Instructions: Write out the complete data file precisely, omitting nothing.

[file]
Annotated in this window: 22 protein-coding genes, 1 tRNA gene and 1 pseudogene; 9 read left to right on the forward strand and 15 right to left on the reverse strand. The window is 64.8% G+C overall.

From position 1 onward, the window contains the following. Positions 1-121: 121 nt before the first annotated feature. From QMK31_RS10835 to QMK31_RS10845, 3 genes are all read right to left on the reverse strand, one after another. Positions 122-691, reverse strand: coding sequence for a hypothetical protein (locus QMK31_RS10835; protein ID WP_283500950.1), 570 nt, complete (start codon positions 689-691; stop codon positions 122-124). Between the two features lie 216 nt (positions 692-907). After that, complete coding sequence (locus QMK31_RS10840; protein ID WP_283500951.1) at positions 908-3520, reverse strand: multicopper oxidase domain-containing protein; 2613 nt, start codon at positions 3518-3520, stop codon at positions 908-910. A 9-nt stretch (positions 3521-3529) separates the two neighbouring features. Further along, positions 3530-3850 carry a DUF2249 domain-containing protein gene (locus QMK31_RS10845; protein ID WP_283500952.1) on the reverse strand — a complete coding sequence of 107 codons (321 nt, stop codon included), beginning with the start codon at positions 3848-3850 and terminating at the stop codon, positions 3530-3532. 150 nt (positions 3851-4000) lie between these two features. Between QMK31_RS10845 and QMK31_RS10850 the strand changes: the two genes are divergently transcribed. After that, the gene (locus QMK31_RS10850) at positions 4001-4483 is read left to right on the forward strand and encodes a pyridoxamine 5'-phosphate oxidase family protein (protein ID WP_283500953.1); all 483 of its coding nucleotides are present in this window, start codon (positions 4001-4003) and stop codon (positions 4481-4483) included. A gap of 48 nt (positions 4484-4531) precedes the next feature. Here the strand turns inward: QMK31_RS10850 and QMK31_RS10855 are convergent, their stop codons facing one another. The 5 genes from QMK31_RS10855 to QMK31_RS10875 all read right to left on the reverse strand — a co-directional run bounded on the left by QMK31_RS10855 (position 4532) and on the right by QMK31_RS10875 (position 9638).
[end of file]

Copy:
Annotated in this window: 22 protein-coding genes, 1 tRNA gene and 1 pseudogene; 9 read left to right on the forward strand and 15 right to left on the reverse strand. The window is 64.8% G+C overall.

From position 1 onward, the window contains the following. Positions 1-121: 121 nt before the first annotated feature. From QMK31_RS10835 to QMK31_RS10845, 3 genes are all read right to left on the reverse strand, one after another. Positions 122-691, reverse strand: coding sequence for a hypothetical protein (locus QMK31_RS10835; protein ID WP_283500950.1), 570 nt, complete (start codon positions 689-691; stop codon positions 122-124). Between the two features lie 216 nt (positions 692-907). After that, complete coding sequence (locus QMK31_RS10840; protein ID WP_283500951.1) at positions 908-3520, reverse strand: multicopper oxidase domain-containing protein; 2613 nt, start codon at positions 3518-3520, stop codon at positions 908-910. A 9-nt stretch (positions 3521-3529) separates the two neighbouring features. Further along, positions 3530-3850 carry a DUF2249 domain-containing protein gene (locus QMK31_RS10845; protein ID WP_283500952.1) on the reverse strand — a complete coding sequence of 107 codons (321 nt, stop codon included), beginning with the start codon at positions 3848-3850 and terminating at the stop codon, positions 3530-3532. 150 nt (positions 3851-4000) lie between these two features. Between QMK31_RS10845 and QMK31_RS10850 the strand changes: the two genes are divergently transcribed. After that, the gene (locus QMK31_RS10850) at positions 4001-4483 is read left to right on the forward strand and encodes a pyridoxamine 5'-phosphate oxidase family protein (protein ID WP_283500953.1); all 483 of its coding nucleotides are present in this window, start codon (positions 4001-4003) and stop codon (positions 4481-4483) included. A gap of 48 nt (positions 4484-4531) precedes the next feature. Here the strand turns inward: QMK31_RS10850 and QMK31_RS10855 are convergent, their stop codons facing one another. The 5 genes from QMK31_RS10855 to QMK31_RS10875 all read right to left on the reverse strand — a co-directional run bounded on the left by QMK31_RS10855 (position 4532) and on the right by QMK31_RS10875 (position 9638).